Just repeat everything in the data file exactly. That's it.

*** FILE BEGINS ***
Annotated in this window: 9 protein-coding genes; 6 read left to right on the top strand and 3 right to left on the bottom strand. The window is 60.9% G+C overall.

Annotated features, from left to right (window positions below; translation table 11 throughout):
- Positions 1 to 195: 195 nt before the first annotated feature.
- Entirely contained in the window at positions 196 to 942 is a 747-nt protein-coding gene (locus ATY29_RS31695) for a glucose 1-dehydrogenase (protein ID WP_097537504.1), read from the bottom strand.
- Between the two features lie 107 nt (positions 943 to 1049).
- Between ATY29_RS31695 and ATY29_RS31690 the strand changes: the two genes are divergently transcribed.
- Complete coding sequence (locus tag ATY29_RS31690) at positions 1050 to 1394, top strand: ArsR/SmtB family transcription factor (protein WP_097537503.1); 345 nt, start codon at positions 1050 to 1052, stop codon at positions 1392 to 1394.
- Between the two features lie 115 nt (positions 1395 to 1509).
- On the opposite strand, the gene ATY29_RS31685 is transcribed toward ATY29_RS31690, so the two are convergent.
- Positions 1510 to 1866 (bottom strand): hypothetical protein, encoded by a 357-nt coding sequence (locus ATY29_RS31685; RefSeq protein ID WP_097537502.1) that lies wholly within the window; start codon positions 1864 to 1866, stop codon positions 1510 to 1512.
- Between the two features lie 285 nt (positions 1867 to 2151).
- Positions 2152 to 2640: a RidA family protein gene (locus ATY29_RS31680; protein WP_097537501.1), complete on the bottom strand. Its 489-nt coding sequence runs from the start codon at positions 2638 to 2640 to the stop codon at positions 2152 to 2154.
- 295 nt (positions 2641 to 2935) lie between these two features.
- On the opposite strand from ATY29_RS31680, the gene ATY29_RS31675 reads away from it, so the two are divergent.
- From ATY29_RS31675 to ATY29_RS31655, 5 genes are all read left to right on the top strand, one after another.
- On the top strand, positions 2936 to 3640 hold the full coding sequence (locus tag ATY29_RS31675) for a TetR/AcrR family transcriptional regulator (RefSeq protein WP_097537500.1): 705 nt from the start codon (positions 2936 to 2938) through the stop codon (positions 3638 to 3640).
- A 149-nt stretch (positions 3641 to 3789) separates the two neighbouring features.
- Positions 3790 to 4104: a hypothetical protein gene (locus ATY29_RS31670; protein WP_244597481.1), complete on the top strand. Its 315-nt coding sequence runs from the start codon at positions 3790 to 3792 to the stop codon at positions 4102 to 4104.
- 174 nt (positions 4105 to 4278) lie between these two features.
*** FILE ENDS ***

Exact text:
Annotated in this window: 9 protein-coding genes; 6 read left to right on the top strand and 3 right to left on the bottom strand. The window is 60.9% G+C overall.

Annotated features, from left to right (window positions below; translation table 11 throughout):
- Positions 1 to 195: 195 nt before the first annotated feature.
- Entirely contained in the window at positions 196 to 942 is a 747-nt protein-coding gene (locus ATY29_RS31695) for a glucose 1-dehydrogenase (protein ID WP_097537504.1), read from the bottom strand.
- Between the two features lie 107 nt (positions 943 to 1049).
- Between ATY29_RS31695 and ATY29_RS31690 the strand changes: the two genes are divergently transcribed.
- Complete coding sequence (locus tag ATY29_RS31690) at positions 1050 to 1394, top strand: ArsR/SmtB family transcription factor (protein WP_097537503.1); 345 nt, start codon at positions 1050 to 1052, stop codon at positions 1392 to 1394.
- Between the two features lie 115 nt (positions 1395 to 1509).
- On the opposite strand, the gene ATY29_RS31685 is transcribed toward ATY29_RS31690, so the two are convergent.
- Positions 1510 to 1866 (bottom strand): hypothetical protein, encoded by a 357-nt coding sequence (locus ATY29_RS31685; RefSeq protein ID WP_097537502.1) that lies wholly within the window; start codon positions 1864 to 1866, stop codon positions 1510 to 1512.
- Between the two features lie 285 nt (positions 1867 to 2151).
- Positions 2152 to 2640: a RidA family protein gene (locus ATY29_RS31680; protein WP_097537501.1), complete on the bottom strand. Its 489-nt coding sequence runs from the start codon at positions 2638 to 2640 to the stop codon at positions 2152 to 2154.
- 295 nt (positions 2641 to 2935) lie between these two features.
- On the opposite strand from ATY29_RS31680, the gene ATY29_RS31675 reads away from it, so the two are divergent.
- From ATY29_RS31675 to ATY29_RS31655, 5 genes are all read left to right on the top strand, one after another.
- On the top strand, positions 2936 to 3640 hold the full coding sequence (locus tag ATY29_RS31675) for a TetR/AcrR family transcriptional regulator (RefSeq protein WP_097537500.1): 705 nt from the start codon (positions 2936 to 2938) through the stop codon (positions 3638 to 3640).
- A 149-nt stretch (positions 3641 to 3789) separates the two neighbouring features.
- Positions 3790 to 4104: a hypothetical protein gene (locus ATY29_RS31670; protein WP_244597481.1), complete on the top strand. Its 315-nt coding sequence runs from the start codon at positions 3790 to 3792 to the stop codon at positions 4102 to 4104.
- 174 nt (positions 4105 to 4278) lie between these two features.